This week, the European Parliament passed a resolution raising concerns about the uncertainty caused by delays in financial services sector reform, which, it says, is in turn holding up sustainable economic growth and job creation.  The vote followed a debate at the plenary session of the European Parliament.   

A lack of progress in the Council

The European Parliament criticises the Council for a “lack of capacity and determination” to achieve the agreements needed to implement the outstanding legislative programme, including the reviews of the directives on Deposit Guarantee Schemes and Investor Compensation Schemes, the MiFID Review, the regulation on Central Securities Depositories, UCITS V, IMD II, the RRD, Omnibus II/Solvency II and CSMAD/MAR.   It calls for progress and asks the Council to explain:

  • the criteria for chosing whether to proceed with files or not
  • how it proposes to resource and improve transition from Presidency to Presidency

In the light of what the European Parliament describes as a lack of progress in Council working groups, it calls on the Council to adopt positions by qualified-majority voting.

Delays on the part of the Commission

The Commission is urged to accelerate its work on outstanding legislative initiatives, including the Securities Law Directive, a proposal on money market funds, a review of the Financial Conglomerates Directive, a regulation establishing a Single Resolution Mechanism and proposals on bank structural reform.

The European Parliament urges the Commission to bring forward its proposals on Insurance Guarantee Schemes and on a recovery and resolution framework for financial institutions other than banks, including a framework applicable, at least, to larger cross-border insurance groups and those with significant activity in non-traditional and non-insurance activities, in time to allow for consideration by the European Parliament in the current legislative term.

The Commission is also asked to complete a study comprising:

  • a  cost-benefit analysis on the effectiveness and proportionality of the legislation adopted since the beginning of the financial crisis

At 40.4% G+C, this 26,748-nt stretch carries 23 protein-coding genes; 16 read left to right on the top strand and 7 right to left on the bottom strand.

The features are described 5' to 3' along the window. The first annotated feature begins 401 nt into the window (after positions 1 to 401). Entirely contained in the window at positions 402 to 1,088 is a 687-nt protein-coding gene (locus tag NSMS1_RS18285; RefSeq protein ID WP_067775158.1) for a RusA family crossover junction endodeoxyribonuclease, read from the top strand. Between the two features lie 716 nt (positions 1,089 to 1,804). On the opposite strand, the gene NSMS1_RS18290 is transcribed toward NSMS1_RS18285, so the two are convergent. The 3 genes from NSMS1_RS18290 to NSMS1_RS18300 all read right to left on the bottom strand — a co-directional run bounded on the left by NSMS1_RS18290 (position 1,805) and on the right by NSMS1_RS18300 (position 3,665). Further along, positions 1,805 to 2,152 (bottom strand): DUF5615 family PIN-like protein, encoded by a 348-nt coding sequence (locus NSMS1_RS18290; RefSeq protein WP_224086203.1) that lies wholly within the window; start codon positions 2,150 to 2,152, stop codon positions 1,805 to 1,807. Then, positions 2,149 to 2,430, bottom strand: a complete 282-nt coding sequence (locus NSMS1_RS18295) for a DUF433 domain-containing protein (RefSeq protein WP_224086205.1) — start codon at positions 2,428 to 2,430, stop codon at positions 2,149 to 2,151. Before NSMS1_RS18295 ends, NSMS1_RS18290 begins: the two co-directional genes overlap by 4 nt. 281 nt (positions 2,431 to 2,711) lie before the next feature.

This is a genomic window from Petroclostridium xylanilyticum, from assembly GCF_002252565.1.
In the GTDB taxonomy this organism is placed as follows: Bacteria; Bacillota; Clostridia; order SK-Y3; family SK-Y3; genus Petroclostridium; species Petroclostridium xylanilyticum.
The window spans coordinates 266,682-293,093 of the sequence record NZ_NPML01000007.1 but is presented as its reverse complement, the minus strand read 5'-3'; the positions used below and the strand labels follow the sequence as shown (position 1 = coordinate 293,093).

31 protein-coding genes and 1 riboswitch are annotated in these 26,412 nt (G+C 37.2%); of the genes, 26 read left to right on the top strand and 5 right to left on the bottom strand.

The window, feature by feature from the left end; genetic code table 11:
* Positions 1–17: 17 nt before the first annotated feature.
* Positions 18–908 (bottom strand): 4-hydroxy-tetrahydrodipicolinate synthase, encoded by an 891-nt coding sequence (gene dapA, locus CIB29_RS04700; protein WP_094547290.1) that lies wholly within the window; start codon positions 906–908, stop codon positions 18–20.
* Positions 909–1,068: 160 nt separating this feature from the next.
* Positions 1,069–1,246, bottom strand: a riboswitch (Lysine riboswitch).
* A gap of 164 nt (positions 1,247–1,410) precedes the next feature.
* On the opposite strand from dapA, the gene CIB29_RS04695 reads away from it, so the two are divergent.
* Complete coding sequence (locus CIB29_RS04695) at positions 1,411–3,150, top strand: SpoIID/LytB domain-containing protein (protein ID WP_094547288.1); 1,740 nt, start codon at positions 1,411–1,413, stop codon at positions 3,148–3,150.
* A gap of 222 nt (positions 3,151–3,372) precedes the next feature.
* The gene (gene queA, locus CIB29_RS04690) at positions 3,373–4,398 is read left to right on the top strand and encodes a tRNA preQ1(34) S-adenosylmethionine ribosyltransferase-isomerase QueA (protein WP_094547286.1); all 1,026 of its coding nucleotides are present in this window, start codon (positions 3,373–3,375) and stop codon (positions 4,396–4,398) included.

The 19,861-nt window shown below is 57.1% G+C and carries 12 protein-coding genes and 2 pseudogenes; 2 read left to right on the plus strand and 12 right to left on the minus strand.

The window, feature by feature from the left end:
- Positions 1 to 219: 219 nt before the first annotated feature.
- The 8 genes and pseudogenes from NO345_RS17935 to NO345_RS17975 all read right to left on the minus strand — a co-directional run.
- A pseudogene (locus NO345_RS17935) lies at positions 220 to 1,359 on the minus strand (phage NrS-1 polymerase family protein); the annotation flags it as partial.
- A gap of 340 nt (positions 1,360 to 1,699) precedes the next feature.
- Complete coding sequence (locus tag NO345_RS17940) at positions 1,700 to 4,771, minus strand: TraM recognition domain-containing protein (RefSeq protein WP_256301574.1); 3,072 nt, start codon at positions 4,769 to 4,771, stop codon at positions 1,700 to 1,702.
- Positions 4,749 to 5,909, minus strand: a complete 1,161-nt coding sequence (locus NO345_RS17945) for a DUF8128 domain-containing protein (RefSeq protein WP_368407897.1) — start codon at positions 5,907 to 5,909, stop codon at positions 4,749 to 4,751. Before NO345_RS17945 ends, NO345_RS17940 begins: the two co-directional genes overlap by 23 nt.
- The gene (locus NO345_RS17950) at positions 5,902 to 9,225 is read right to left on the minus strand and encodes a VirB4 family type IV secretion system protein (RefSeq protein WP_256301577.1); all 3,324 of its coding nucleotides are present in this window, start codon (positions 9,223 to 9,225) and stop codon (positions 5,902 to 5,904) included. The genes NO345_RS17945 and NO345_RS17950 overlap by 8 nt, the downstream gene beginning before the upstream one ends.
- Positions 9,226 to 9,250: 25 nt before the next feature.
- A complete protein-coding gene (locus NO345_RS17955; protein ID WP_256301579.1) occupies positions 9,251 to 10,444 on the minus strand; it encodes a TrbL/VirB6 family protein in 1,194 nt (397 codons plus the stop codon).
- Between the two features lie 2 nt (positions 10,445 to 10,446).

• an accumulative impact assessment of all the EU financial market legislation that has been proposed, decided and implemented in the Union since the beginning of the mandate
  • assessing the impact of failure to complete the Banking Union in the different Member States, including the effects on sovereign debt.

Going forward

As the G20 agenda continues to put pressure on the European institutions, some fault lines are appearing.

This is not the first time the Commission has come in for criticism from its co-legislators.  We commented previously on the withdrawal of the European Parliament’s objection to EMIR technical standards, and on the written communiqué  from 11 Member States expressing “concern” about the Commission’s approach with respect to implementing the AIFMD.   However, on this occasion, the MEPs were generally less critical of the Commission than of the Council.

During the debate which preceded the plenary vote on this resolution,  Mr Gauzes went so far as to suggest that the Council’s attitude was calling into question the loyal cooperation between institutions, and expressed concern about the possible legal uncertainty for businesses linked to the lack of progress on the financial services files and, more globally, at the negative results of the current blockage for European public opinion.  Ms Creighton, in a statement on behalf of the Council, stressed that:

“…it is also true that some of the Commission’s proposals, as well as the amendments proposed by the European Parliament, need to be improved. For this we need to draw on the expertise in Member State governments. Our main objective has to be to deliver high quality legislation which is realistic, effective and operational. We should aim to deliver fast, but not sacrifice quality as a result.”

The European Parliament has stressed that it is willing and able to deal with the Commission’s proposals swiftly and within very short time frames.  However, whilst emphasising the responsibility of the co-legislators to take all necessary actions to allow for the adoption of the pending proposals as soon as possible, the European Parliament does appear to acknowledge that progress should not be achieved at the expense of the quality of the outputs from the European legislative process, recognising that actions should only be taken before the end of the current legislative term “where appropriate and feasible”.